Close to midnight, yellow streetlight clouds rat-race above me, teenage girls at darkened bus-stops, waiting. I was standing at a cross-roads and a voice beside me spoke - it said: "You lookin'?" A young woman was standing next to me, eyebrows raised and smiling. "I guess," I said," I, ah, guess I'm looking at you but - I don't know if I can afford to..." "Well," she said, "It's normally twenny-five, but, ah - how much you got? You got ten, fifteen poun'?" "I think I can stretch to that," I said. "Well, come on then," she took my arm, "I know a little place round here." I walked beside her. Cars passed us and I tried to see inside them, see if anyone I knew was driving; I had a respectable job and a face to lose, the only face I had. I couldn't see a thing. "You live roun' here?" she asked me. "Not far away." "Wha's your name?" I gave her a name; I can't remember if I lied. While we were walking I was wondering where we were going and sneaking looks at her as often as I could; she was beautiful. I couldn't believe I'd bought the right to touch this woman, to touch a woman. I thought of the idiot hours that I'd spent in clubs and bars, hours of fear and sweat and every woman looking like a window into holiness and everything there was to want. Here I was, finally, up on the big screen. We turned into a small park with grass and some kind of playground; railings, trees and darkness. She led me down a bank to the edge of pond and we walked around it until we came to an area shielded by bushes. I watched her as she took her jacket off and put it on the ground for us to sit on; we sat down next to each other. We talked a little about money. I scrabbled around in my wallet and gave her twelve pounds in change, all the money that I had on me. "What do you want," she asked, "full sex or oral?" I looked at the sheen on her beautiful face and I looked at the shape of her body. I thought that if I had sex with her I would get some kind of terrible disease and die. I was afraid. "Oral," I said. Through a chain-link fence across a stretch of wasteland I could see a man riding a bicycle in circles round a streetlamp. "Can I touch you?" I asked. "Sure you can," she said, "do you want to, er - get it out for me?" I fiddled with my pants and dick in the darkness while she unzipped her top and opened her bra. I reached out and cupped her breasts in my hands while she rolled a condom onto me. She took my dick in her mouth and bobbed her head. I couldn't feel very much. I squeezed her breasts. "Ow!" she said, and her head came up. "Oh god I'm sorry," I said, "I didn't mean to hurt you." She went back to my plastic-coated dick. I put my hand on her head and touched her hair, she made a little movement like to say - no, don't do that. And I came. She sat up and began straightening her clothing. I pulled the condom off and threw it into the pond. She stood up and tried to brush the grass and dirt from her jacket - she seemed unhappy at how messy it was. "Are you going to walk back with me?" she asked. I stood up and looked at her, looked around me; through the park fence I could see the red tail-lights of a car. I couldn't walk with her again, I was too frightened of being seen. I had to get away. "No, I'm going the other way." "O. K then," she said. She held out her hand to me and I had to look at it for a moment before I understood. We shook hands. That was the first time.
"I don't think that I can be your friend if you can't promise me that you'll never do it again." I was having a phone conversation with an old friend of mine called Annalies. I'd told her a few days before about my having bought sex several times in the past year; It hadn't seemed like a big deal to her and I was pleased that I could stop making this part of my life a secret. She'd thought about our conversation she told me. She had realised how upset it had made her and how much her picture of me had been changed by my telling her what I had done. She didn't like the person that I now seemed to her to be. The only way that she could see us staying friends was if I made a promise to her that I would never do it again. I knew that I couldn't promise that. I knew that all the resolutions I could make wouldn't stand for a moment if my life turned back in that direction. About some things I was powerless and no amount of good intentions on my part could do a thing about it. We had many phone conversations in those weeks, me shouting and crying and trying to make her understand, but none of it did any good. She had all the resolve that I seemed to lack and she wanted nothing more to do with me if I couldn't make that promise. I had known her for a decade as a friend and there had been a brief season in that time when we'd been lovers. There was no single person in the world that I felt closer to and I knew that my life would feel bleak and stupid without her. I recognise the world I live in now as having started around that time.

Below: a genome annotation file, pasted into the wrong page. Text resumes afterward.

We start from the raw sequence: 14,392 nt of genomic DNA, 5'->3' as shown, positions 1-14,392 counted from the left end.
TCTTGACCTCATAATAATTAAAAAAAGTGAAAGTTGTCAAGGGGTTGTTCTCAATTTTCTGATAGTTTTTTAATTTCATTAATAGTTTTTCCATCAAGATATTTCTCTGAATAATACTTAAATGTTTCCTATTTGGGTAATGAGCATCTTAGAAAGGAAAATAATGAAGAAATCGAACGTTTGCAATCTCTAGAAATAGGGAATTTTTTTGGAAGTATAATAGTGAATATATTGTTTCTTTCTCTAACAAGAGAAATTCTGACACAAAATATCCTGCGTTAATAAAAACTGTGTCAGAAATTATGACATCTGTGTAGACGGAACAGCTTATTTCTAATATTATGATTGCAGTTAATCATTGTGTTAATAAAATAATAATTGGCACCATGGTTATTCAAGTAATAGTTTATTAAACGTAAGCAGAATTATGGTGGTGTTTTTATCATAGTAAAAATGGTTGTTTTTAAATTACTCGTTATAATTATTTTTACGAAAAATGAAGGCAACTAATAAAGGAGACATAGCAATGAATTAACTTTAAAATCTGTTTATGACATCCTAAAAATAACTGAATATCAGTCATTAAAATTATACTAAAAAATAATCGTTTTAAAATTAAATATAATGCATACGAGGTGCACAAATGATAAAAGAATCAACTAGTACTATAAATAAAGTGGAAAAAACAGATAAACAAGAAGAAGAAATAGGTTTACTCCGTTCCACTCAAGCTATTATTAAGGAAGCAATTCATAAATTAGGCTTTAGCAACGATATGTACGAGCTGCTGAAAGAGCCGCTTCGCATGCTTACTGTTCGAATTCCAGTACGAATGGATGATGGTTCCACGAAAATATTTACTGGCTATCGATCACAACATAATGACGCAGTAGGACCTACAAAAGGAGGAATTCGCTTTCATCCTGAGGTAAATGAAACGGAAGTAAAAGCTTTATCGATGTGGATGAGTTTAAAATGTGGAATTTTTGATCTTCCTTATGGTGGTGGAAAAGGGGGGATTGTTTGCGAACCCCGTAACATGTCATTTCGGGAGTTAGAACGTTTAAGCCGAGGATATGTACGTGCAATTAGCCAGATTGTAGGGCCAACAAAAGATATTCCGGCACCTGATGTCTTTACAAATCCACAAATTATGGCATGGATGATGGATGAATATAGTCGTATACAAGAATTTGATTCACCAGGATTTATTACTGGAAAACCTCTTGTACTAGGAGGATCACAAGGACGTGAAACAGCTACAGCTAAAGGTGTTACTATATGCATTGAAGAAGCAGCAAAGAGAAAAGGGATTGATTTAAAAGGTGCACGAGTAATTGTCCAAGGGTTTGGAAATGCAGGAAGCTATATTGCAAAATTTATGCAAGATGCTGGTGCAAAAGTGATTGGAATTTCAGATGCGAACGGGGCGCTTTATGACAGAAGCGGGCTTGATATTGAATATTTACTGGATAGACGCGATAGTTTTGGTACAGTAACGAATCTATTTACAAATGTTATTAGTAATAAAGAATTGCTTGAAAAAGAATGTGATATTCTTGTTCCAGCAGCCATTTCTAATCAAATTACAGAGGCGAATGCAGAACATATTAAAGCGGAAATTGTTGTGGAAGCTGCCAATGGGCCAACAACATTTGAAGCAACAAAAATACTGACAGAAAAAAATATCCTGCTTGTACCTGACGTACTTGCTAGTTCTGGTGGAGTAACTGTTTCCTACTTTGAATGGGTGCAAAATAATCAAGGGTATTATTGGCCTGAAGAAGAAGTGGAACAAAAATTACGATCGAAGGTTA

I could say that it all felt like a kind of death and like being in hell, but I'd also have to say that it felt like I was dying from being too much alive; dying because I could see and dying because I could breathe - but those are not the right words. Maybe that's the reason that I put myself in that place time and again, because in that place there are no words, and because it was something that I could never tell anyone about, because it wasn't just some cheap shit to be passed from hand to hand, it felt like being finally alive for the first time ever and everything else before that was like being a dead man.
One day I was alone with my father and I watched him knock a round hole in the thick wall at the back of our house, watched him put a window in that wasn't there before. He put a stained glass window into the hole that he had made; black leaded lines that held small pieces of ruby, emerald and clear crystal glass in a circular, geometric pattern. I might have been five years old - but it's hard to remember. I knew that my mother was in hospital but I don't remember the reason for her being there.